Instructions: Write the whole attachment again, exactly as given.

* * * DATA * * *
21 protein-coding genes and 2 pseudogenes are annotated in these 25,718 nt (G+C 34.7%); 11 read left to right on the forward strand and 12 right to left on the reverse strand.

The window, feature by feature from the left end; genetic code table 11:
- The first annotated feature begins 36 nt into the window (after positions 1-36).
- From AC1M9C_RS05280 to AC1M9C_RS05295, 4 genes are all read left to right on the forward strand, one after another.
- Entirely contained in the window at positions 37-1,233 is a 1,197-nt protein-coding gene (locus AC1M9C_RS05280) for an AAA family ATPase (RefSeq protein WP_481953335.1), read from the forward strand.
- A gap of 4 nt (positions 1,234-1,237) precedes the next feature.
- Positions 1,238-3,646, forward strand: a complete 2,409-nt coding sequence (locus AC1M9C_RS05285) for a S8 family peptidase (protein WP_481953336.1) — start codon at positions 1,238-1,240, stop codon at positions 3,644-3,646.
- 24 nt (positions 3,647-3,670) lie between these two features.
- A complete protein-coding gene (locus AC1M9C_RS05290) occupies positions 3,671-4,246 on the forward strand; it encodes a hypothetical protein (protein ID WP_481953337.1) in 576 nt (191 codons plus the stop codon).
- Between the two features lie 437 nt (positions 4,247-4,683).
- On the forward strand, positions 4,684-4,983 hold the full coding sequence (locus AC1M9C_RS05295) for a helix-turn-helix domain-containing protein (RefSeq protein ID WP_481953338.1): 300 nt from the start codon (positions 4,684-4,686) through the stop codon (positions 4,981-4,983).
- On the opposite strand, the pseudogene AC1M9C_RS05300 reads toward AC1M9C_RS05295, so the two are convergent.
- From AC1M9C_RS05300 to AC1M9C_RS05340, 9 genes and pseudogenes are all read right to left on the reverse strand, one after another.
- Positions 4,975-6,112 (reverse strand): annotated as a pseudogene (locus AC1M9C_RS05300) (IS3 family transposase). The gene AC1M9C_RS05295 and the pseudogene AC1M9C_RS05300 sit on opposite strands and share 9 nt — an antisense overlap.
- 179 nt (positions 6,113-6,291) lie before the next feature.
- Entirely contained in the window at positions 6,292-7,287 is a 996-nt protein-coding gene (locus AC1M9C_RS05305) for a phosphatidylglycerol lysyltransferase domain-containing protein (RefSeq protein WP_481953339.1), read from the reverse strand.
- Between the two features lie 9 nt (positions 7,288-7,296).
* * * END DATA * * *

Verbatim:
21 protein-coding genes and 2 pseudogenes are annotated in these 25,718 nt (G+C 34.7%); 11 read left to right on the forward strand and 12 right to left on the reverse strand.

The window, feature by feature from the left end; genetic code table 11:
- The first annotated feature begins 36 nt into the window (after positions 1-36).
- From AC1M9C_RS05280 to AC1M9C_RS05295, 4 genes are all read left to right on the forward strand, one after another.
- Entirely contained in the window at positions 37-1,233 is a 1,197-nt protein-coding gene (locus AC1M9C_RS05280) for an AAA family ATPase (RefSeq protein WP_481953335.1), read from the forward strand.
- A gap of 4 nt (positions 1,234-1,237) precedes the next feature.
- Positions 1,238-3,646, forward strand: a complete 2,409-nt coding sequence (locus AC1M9C_RS05285) for a S8 family peptidase (protein WP_481953336.1) — start codon at positions 1,238-1,240, stop codon at positions 3,644-3,646.
- 24 nt (positions 3,647-3,670) lie between these two features.
- A complete protein-coding gene (locus AC1M9C_RS05290) occupies positions 3,671-4,246 on the forward strand; it encodes a hypothetical protein (protein ID WP_481953337.1) in 576 nt (191 codons plus the stop codon).
- Between the two features lie 437 nt (positions 4,247-4,683).
- On the forward strand, positions 4,684-4,983 hold the full coding sequence (locus AC1M9C_RS05295) for a helix-turn-helix domain-containing protein (RefSeq protein ID WP_481953338.1): 300 nt from the start codon (positions 4,684-4,686) through the stop codon (positions 4,981-4,983).
- On the opposite strand, the pseudogene AC1M9C_RS05300 reads toward AC1M9C_RS05295, so the two are convergent.
- From AC1M9C_RS05300 to AC1M9C_RS05340, 9 genes and pseudogenes are all read right to left on the reverse strand, one after another.
- Positions 4,975-6,112 (reverse strand): annotated as a pseudogene (locus AC1M9C_RS05300) (IS3 family transposase). The gene AC1M9C_RS05295 and the pseudogene AC1M9C_RS05300 sit on opposite strands and share 9 nt — an antisense overlap.
- 179 nt (positions 6,113-6,291) lie before the next feature.
- Entirely contained in the window at positions 6,292-7,287 is a 996-nt protein-coding gene (locus AC1M9C_RS05305) for a phosphatidylglycerol lysyltransferase domain-containing protein (RefSeq protein WP_481953339.1), read from the reverse strand.
- Between the two features lie 9 nt (positions 7,288-7,296).